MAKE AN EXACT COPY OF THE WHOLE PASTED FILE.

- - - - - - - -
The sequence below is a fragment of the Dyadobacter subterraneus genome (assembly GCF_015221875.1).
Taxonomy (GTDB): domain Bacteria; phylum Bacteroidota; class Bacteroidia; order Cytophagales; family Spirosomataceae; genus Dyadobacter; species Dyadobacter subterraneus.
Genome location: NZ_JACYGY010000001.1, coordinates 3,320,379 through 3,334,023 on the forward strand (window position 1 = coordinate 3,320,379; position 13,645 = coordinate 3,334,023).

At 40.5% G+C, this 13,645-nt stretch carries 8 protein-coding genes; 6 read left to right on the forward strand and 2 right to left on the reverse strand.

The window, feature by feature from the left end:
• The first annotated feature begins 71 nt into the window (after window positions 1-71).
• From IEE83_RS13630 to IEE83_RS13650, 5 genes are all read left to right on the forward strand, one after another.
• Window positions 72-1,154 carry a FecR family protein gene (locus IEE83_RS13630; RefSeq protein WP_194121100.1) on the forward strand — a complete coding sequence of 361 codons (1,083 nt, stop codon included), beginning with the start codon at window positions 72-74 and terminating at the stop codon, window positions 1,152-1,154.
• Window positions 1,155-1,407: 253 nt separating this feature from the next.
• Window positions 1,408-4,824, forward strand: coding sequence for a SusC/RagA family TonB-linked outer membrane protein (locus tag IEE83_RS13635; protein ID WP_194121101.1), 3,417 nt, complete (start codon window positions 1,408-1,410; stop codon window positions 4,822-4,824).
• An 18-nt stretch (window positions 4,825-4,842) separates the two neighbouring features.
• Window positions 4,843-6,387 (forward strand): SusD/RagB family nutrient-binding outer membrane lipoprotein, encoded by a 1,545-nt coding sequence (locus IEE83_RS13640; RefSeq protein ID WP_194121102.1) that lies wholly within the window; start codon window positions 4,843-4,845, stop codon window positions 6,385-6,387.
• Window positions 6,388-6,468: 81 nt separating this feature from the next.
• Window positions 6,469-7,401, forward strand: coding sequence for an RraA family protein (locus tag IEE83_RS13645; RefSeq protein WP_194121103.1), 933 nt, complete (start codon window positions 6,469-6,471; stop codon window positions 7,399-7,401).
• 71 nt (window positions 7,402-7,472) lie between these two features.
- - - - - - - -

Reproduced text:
The sequence below is a fragment of the Dyadobacter subterraneus genome (assembly GCF_015221875.1).
Taxonomy (GTDB): domain Bacteria; phylum Bacteroidota; class Bacteroidia; order Cytophagales; family Spirosomataceae; genus Dyadobacter; species Dyadobacter subterraneus.
Genome location: NZ_JACYGY010000001.1, coordinates 3,320,379 through 3,334,023 on the forward strand (window position 1 = coordinate 3,320,379; position 13,645 = coordinate 3,334,023).

At 40.5% G+C, this 13,645-nt stretch carries 8 protein-coding genes; 6 read left to right on the forward strand and 2 right to left on the reverse strand.

The window, feature by feature from the left end:
• The first annotated feature begins 71 nt into the window (after window positions 1-71).
• From IEE83_RS13630 to IEE83_RS13650, 5 genes are all read left to right on the forward strand, one after another.
• Window positions 72-1,154 carry a FecR family protein gene (locus IEE83_RS13630; RefSeq protein WP_194121100.1) on the forward strand — a complete coding sequence of 361 codons (1,083 nt, stop codon included), beginning with the start codon at window positions 72-74 and terminating at the stop codon, window positions 1,152-1,154.
• Window positions 1,155-1,407: 253 nt separating this feature from the next.
• Window positions 1,408-4,824, forward strand: coding sequence for a SusC/RagA family TonB-linked outer membrane protein (locus tag IEE83_RS13635; protein ID WP_194121101.1), 3,417 nt, complete (start codon window positions 1,408-1,410; stop codon window positions 4,822-4,824).
• An 18-nt stretch (window positions 4,825-4,842) separates the two neighbouring features.
• Window positions 4,843-6,387 (forward strand): SusD/RagB family nutrient-binding outer membrane lipoprotein, encoded by a 1,545-nt coding sequence (locus IEE83_RS13640; RefSeq protein ID WP_194121102.1) that lies wholly within the window; start codon window positions 4,843-4,845, stop codon window positions 6,385-6,387.
• Window positions 6,388-6,468: 81 nt separating this feature from the next.
• Window positions 6,469-7,401, forward strand: coding sequence for an RraA family protein (locus tag IEE83_RS13645; RefSeq protein WP_194121103.1), 933 nt, complete (start codon window positions 6,469-6,471; stop codon window positions 7,399-7,401).
• 71 nt (window positions 7,402-7,472) lie between these two features.